Jessica Walsh received the top prize for an outstanding performance in the University of London Gold Medal Viva competition.
Each year, every London-based medical school is invited to nominate a small number of newly graduated students to compete, from those who have obtained the highest number of merits and distinctions, and have passed every examination on the first attempt.
Learning of her success in the competition, Dr Walsh said, “When I received the email saying I had been awarded the Gold Medal, I couldn’t believe it! It was not expected at all – I never thought I would win!”
“I realised I wanted to study medicine in secondary school. Initially, I didn’t get into medical school, but this only furthered my motivation and I studied a Biomedical Science degree at another university before applying to Imperial for medicine. In preparation for my interview, I realised I had made the right decision – Imperial is a world-class institution that delivers high quality education, and I am proud to be a part of it.”
Imperial medical students have experienced plenty of success in the competition over the years.
In 1908, Alexander Fleming received the Medal whilst a student at St Mary’s Hospital Medical School, which later merged with the College in 1997 - alongside Charing Cross and Westminster Medical School and the Royal Postgraduate Medical School - to form the current School of Medicine.
Dr Walsh added, “It is a great honour to have won the same medal that Sir Alexander Fleming won 110 years ago. His discoveries in science and medicine were profound, and still contribute to how we treat patients today.”
During the competition, candidates receive face-to-face questions from a panel of examiners, testing their knowledge in a variety of areas of medicine. The winner is decided based on the answers the candidates give to these questions.
Since the current School’s beginnings in 1997, Imperial students have taken the top prize seven times, including Dr Walsh’s 2018 win.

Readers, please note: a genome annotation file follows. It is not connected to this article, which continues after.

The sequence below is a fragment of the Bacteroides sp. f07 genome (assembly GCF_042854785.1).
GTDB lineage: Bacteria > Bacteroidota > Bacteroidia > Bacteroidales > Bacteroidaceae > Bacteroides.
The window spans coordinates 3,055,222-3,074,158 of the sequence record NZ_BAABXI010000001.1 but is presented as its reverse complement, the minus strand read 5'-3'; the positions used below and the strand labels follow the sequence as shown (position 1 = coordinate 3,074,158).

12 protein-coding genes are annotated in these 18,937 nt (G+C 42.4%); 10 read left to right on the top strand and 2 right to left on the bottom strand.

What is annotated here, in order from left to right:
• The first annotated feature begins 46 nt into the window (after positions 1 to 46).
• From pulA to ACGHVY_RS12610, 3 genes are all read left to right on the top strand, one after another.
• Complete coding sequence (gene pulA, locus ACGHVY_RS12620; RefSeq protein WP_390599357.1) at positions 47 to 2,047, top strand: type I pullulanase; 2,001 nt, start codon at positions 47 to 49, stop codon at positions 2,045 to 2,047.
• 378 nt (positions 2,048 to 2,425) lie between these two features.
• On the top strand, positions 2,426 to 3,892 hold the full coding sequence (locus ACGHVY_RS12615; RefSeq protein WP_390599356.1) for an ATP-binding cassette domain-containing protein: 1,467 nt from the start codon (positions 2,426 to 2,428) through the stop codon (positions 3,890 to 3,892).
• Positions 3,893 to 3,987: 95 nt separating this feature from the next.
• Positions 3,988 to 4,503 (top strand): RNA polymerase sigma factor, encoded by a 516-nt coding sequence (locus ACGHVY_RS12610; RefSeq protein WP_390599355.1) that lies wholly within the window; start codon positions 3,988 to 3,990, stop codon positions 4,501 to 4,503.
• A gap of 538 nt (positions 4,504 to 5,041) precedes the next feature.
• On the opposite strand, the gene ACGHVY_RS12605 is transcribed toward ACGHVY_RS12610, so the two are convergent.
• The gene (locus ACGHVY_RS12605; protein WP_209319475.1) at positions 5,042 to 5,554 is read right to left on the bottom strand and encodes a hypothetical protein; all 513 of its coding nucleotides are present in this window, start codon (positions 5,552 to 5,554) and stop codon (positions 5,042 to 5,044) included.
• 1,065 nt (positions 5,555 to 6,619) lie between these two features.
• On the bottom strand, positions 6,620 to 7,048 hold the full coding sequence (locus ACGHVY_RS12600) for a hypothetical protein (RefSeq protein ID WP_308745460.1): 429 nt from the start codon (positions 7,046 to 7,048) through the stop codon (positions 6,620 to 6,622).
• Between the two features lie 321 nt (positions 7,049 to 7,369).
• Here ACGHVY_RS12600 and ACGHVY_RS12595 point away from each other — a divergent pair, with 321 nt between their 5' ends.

In 2017, Imperial medic Dr Anna Robinson was awarded the Betuel Prize for the runner-up in the competition, with Drs Anthony Dorr and Ashik Amlani receiving it in 2014 and 2015 respectively, giving Imperial students a clean sweep of the competition for those years.
Dr Walsh also spoke of the financial assistance offered by the Faculty, highlighting it as a key support to her studies.
“One of the great things about Imperial is the support offered to students. When I found it difficult to manage, I was supported by the Faculty of Medicine Dean’s Fund, which is aimed at assisting students in Years 5 and 6, and I don’t think I would have had the same success without it.”
Typically, the Gold Medal award is presented and recognised formally at the School of Medicine’s annual Teaching Excellence Awards in November.
This year, Dr Walsh had already begun the first year of her Foundation course, based in Manchester, so was unable to attend, but was warmly recognised by those present and Deputy Head of Undergraduate Medicine, Dr Jo Harris, spoke on her behalf.
Looking to the future and considering her career, Dr Walsh said, ‘At this point, the only distinction I’ve made is medicine over surgery. I enjoy respiratory medicine, rheumatology and endocrinology – I am fortunate to have two out of three of these during my foundation training, so we will see!”
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Faculty of Medicine Centre